Illinois Appellate Court Grants Defendants’ Intrastate Rule 187(b) Motion to Dismiss for Re-Filing in Winnebago County Court
In a Rule 23(e) opinion, a First District appellate court reversed the trial court and granted the defendants’ rule 187(b) motion to dismiss pursuant to the doctrine of forum non conveniens. See Rohl v. Borg Warner Corporation, 2017 IL App (1st) 162398-U.
The decedent, Irvin Rohl, worked as a laborer, heavy equipment operator, and mechanic. During his deposition, Mr. Rohl testified that he attended an automotive and diesel trade school in Cook County for about 6 months. He also stated that he worked in Evansville, Indiana; Freeport, Illinois; and Rockford, Illinois (in Winnebago County). He worked in Winnebago County for approximately 46 years. When asked whether he was exposed to asbestos during his time at the Cook County trade school, he stated: “No. Not sure.” The record also showed that: (1) the plaintiffs had lived in Winnebago County for their entire adult lives; (2) all relevant co-workers lived in Winnebago County; (3) all of the plaintiffs’ surviving children resided in Winnebago County; and (4) the majority of the decedent’s medical providers were located in Winnebago County. The only medical provider located outside of Winnebago County was the Mayo Clinic in Scottsdale, Arizona. There was no evidence that the decedent had ever received medical treatment in Cook County. At the trial level, the circuit court denied the defendants’ motion to dismiss. The court specifically stated that Irvin Rohl had attended trade school in Cook County in the late 1940s, where he had allegedly been exposed to asbestos. On appeal, the court reversed.
First, the appellate court noted that there was insufficient evidence that the decedent had ever been exposed to asbestos in Cook County. Specifically, the court stated that: "[t]he evidence reveals that during Irvin’s six months in trade school in Chicago, he denied any exposure to asbestos, or was at best unsure whether exposure occurred. These equivocal statements are insufficient to establish that Irvin’s injury occurred in Cook County."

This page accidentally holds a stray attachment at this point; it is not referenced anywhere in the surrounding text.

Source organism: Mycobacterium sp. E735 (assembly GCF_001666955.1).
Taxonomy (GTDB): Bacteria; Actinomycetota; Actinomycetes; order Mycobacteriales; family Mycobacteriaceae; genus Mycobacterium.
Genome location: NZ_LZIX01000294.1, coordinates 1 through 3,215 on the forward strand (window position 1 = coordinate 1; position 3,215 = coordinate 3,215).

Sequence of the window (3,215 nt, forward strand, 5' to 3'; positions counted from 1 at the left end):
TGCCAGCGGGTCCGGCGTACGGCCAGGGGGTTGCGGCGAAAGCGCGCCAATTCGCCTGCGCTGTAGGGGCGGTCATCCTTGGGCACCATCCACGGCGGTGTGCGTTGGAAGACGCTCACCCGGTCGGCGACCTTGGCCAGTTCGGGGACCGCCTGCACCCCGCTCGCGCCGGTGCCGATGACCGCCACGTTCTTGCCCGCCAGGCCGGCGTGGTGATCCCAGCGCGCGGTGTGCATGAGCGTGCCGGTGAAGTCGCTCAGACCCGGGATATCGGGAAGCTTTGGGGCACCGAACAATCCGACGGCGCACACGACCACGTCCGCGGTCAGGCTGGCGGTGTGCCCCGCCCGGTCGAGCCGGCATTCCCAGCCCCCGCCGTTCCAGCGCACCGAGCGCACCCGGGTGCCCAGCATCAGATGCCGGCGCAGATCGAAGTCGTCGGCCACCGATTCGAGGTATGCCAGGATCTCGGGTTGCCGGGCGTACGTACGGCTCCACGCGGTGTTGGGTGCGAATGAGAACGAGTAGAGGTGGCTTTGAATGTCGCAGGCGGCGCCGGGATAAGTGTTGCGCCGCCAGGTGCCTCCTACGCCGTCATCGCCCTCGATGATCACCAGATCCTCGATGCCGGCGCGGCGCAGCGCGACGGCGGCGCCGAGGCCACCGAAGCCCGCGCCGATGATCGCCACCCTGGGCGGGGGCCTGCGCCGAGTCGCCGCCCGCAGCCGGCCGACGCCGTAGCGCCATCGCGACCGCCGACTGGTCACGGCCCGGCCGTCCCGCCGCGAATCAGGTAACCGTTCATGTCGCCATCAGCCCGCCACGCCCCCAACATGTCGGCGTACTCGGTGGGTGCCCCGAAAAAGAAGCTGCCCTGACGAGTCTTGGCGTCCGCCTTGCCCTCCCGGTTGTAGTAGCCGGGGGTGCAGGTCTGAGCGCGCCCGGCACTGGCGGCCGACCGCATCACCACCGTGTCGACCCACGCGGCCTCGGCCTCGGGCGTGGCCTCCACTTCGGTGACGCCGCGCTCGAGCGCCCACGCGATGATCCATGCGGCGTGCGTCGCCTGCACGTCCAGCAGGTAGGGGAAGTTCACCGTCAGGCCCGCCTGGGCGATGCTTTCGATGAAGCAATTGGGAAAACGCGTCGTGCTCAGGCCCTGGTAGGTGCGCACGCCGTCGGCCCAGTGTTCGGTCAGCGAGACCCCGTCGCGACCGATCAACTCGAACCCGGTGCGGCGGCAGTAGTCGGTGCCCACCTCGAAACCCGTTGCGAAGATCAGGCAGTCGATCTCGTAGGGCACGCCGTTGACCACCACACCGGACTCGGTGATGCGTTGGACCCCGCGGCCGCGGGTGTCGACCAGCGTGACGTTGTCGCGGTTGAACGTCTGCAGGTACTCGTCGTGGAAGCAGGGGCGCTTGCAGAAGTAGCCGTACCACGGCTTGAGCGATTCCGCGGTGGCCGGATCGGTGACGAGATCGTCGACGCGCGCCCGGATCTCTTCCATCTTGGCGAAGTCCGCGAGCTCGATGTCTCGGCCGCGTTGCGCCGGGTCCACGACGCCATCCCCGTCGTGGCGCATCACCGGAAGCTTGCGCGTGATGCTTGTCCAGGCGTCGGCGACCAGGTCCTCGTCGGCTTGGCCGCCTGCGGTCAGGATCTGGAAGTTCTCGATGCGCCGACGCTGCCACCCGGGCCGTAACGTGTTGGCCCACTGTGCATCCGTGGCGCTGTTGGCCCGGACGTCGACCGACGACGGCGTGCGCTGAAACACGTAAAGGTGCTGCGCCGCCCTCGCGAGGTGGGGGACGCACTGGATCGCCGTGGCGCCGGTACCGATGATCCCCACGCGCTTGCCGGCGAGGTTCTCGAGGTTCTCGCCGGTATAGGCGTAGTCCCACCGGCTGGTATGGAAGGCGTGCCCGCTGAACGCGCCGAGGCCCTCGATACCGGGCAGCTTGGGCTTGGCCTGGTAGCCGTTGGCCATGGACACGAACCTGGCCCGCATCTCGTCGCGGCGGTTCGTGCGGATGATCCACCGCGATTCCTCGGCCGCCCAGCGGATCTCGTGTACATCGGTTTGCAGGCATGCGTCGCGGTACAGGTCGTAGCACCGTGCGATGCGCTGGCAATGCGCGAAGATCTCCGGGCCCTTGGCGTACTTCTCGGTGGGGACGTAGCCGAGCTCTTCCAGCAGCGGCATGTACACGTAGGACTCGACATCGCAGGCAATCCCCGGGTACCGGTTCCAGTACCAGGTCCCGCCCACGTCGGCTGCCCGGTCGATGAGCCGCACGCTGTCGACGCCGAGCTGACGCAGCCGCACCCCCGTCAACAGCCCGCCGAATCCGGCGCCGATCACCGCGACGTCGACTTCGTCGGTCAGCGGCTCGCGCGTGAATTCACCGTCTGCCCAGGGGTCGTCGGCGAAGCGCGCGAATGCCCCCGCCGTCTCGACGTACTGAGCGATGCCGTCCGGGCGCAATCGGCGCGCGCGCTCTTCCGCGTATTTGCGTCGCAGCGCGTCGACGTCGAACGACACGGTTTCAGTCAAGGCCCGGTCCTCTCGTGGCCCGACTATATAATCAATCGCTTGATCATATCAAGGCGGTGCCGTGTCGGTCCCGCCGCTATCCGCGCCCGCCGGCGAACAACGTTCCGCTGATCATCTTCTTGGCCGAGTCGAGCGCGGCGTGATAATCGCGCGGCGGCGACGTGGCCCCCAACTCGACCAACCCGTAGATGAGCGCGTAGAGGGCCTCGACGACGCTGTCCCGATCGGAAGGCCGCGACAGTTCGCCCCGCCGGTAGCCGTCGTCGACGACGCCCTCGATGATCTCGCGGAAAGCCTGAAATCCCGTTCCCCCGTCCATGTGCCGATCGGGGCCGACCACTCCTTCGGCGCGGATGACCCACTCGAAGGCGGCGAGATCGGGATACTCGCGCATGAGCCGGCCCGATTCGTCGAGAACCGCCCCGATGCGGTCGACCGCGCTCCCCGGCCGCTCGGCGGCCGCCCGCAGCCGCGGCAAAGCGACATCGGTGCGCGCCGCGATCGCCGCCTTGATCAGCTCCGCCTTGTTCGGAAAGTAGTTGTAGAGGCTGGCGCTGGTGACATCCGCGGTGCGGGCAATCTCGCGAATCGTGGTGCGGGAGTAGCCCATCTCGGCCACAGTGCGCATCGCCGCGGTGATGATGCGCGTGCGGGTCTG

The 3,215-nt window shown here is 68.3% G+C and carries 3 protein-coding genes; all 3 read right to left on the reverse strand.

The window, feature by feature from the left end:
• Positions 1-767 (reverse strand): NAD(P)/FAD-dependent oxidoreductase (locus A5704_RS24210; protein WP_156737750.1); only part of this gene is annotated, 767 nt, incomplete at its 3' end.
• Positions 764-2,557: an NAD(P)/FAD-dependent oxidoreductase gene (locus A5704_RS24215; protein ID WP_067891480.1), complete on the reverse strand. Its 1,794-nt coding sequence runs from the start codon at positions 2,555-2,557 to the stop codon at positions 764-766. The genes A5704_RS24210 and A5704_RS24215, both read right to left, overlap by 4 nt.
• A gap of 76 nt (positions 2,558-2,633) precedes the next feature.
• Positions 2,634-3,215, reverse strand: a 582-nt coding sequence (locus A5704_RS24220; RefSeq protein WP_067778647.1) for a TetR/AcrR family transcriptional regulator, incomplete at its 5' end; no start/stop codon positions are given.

Second, the court noted that the majority of the private- and public-interest factors also favored dismissal for re-filing in Winnebago County. Of note, the court held that the defendants were not required to obtain affidavits from the decedent’s co-workers explicitly stating that it would be more convenient for them to testify in Winnebago County than in Cook County. Rather, the court noted that fact to be “obvious.” The court also stated that while the ease of access to documentary evidence is a less significant factor given the rise of computer technology and Internet access, many of Irvin’s employment records predated computer technology. As such, this factor may well remain important in asbestos cases alleging exposure asbestos, which typically predate computerization. The court also re-affirmed the importance of the possibility of viewing the site of the alleged injury.
Finally, the court specifically stated that Cook County did not have a particular interest in seeing the case tried within its borders, and that accordingly it would be unfair to impose the burdens of jury duty upon its citizens. Although the plaintiffs had argued that “hundreds, perhaps thousands” of Cook County residents had likely come into contact with defendants’ asbestos-containing products, the court held that such a contention was mere speculation that was insufficient to establish a “significant factual connection” to Cook County. Thus, there was no evidence that rendered this case a local controversy.
Although this case was published pursuant to Illinois Supreme Court Rule 23, it nonetheless provides defense attorneys with a firm basis to challenge the plaintiff's choice of forum when it bears little or no connection to the fact of the case at issue, and should be an effective tool to help combat forum shopping.
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